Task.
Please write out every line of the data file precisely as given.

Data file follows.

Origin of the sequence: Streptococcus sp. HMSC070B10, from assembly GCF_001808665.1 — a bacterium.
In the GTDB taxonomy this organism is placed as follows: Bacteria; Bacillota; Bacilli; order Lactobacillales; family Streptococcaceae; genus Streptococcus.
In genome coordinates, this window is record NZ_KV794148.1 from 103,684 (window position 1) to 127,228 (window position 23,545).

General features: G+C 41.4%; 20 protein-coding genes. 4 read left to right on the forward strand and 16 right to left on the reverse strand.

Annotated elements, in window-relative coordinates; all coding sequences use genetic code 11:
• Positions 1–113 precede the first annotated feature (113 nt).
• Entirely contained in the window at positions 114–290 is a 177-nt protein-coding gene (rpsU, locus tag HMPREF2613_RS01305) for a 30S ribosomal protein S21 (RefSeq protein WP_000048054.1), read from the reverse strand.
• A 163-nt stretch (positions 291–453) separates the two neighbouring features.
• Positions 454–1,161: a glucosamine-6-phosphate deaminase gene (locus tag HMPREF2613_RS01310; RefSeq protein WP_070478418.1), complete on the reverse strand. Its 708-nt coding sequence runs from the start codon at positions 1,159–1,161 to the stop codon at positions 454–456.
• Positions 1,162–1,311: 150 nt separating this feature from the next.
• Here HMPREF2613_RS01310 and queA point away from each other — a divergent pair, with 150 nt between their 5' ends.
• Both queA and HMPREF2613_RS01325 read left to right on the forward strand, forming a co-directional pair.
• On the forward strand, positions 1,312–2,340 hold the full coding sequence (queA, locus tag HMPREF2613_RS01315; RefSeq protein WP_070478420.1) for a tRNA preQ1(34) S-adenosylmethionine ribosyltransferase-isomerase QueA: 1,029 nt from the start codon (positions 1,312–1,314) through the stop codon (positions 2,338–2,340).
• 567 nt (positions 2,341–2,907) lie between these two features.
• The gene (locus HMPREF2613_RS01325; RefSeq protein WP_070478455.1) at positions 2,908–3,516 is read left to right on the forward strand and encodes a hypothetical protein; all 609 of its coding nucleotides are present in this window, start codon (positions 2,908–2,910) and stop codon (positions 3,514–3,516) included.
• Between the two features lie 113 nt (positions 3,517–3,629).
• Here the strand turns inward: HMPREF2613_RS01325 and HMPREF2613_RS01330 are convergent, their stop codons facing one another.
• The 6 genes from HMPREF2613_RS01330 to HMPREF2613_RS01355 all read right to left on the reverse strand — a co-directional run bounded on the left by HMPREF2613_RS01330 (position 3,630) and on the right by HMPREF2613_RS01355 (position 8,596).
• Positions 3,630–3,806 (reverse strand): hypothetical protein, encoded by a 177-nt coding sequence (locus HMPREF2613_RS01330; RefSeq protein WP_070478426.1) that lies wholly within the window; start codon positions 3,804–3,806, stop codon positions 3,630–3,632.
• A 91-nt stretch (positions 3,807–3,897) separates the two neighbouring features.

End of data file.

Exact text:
Origin of the sequence: Streptococcus sp. HMSC070B10, from assembly GCF_001808665.1 — a bacterium.
In the GTDB taxonomy this organism is placed as follows: Bacteria; Bacillota; Bacilli; order Lactobacillales; family Streptococcaceae; genus Streptococcus.
In genome coordinates, this window is record NZ_KV794148.1 from 103,684 (window position 1) to 127,228 (window position 23,545).

General features: G+C 41.4%; 20 protein-coding genes. 4 read left to right on the forward strand and 16 right to left on the reverse strand.

Annotated elements, in window-relative coordinates; all coding sequences use genetic code 11:
• Positions 1–113 precede the first annotated feature (113 nt).
• Entirely contained in the window at positions 114–290 is a 177-nt protein-coding gene (rpsU, locus tag HMPREF2613_RS01305) for a 30S ribosomal protein S21 (RefSeq protein WP_000048054.1), read from the reverse strand.
• A 163-nt stretch (positions 291–453) separates the two neighbouring features.
• Positions 454–1,161: a glucosamine-6-phosphate deaminase gene (locus tag HMPREF2613_RS01310; RefSeq protein WP_070478418.1), complete on the reverse strand. Its 708-nt coding sequence runs from the start codon at positions 1,159–1,161 to the stop codon at positions 454–456.
• Positions 1,162–1,311: 150 nt separating this feature from the next.
• Here HMPREF2613_RS01310 and queA point away from each other — a divergent pair, with 150 nt between their 5' ends.
• Both queA and HMPREF2613_RS01325 read left to right on the forward strand, forming a co-directional pair.
• On the forward strand, positions 1,312–2,340 hold the full coding sequence (queA, locus tag HMPREF2613_RS01315; RefSeq protein WP_070478420.1) for a tRNA preQ1(34) S-adenosylmethionine ribosyltransferase-isomerase QueA: 1,029 nt from the start codon (positions 1,312–1,314) through the stop codon (positions 2,338–2,340).
• 567 nt (positions 2,341–2,907) lie between these two features.
• The gene (locus HMPREF2613_RS01325; RefSeq protein WP_070478455.1) at positions 2,908–3,516 is read left to right on the forward strand and encodes a hypothetical protein; all 609 of its coding nucleotides are present in this window, start codon (positions 2,908–2,910) and stop codon (positions 3,514–3,516) included.
• Between the two features lie 113 nt (positions 3,517–3,629).
• Here the strand turns inward: HMPREF2613_RS01325 and HMPREF2613_RS01330 are convergent, their stop codons facing one another.
• The 6 genes from HMPREF2613_RS01330 to HMPREF2613_RS01355 all read right to left on the reverse strand — a co-directional run bounded on the left by HMPREF2613_RS01330 (position 3,630) and on the right by HMPREF2613_RS01355 (position 8,596).
• Positions 3,630–3,806 (reverse strand): hypothetical protein, encoded by a 177-nt coding sequence (locus HMPREF2613_RS01330; RefSeq protein WP_070478426.1) that lies wholly within the window; start codon positions 3,804–3,806, stop codon positions 3,630–3,632.
• A 91-nt stretch (positions 3,807–3,897) separates the two neighbouring features.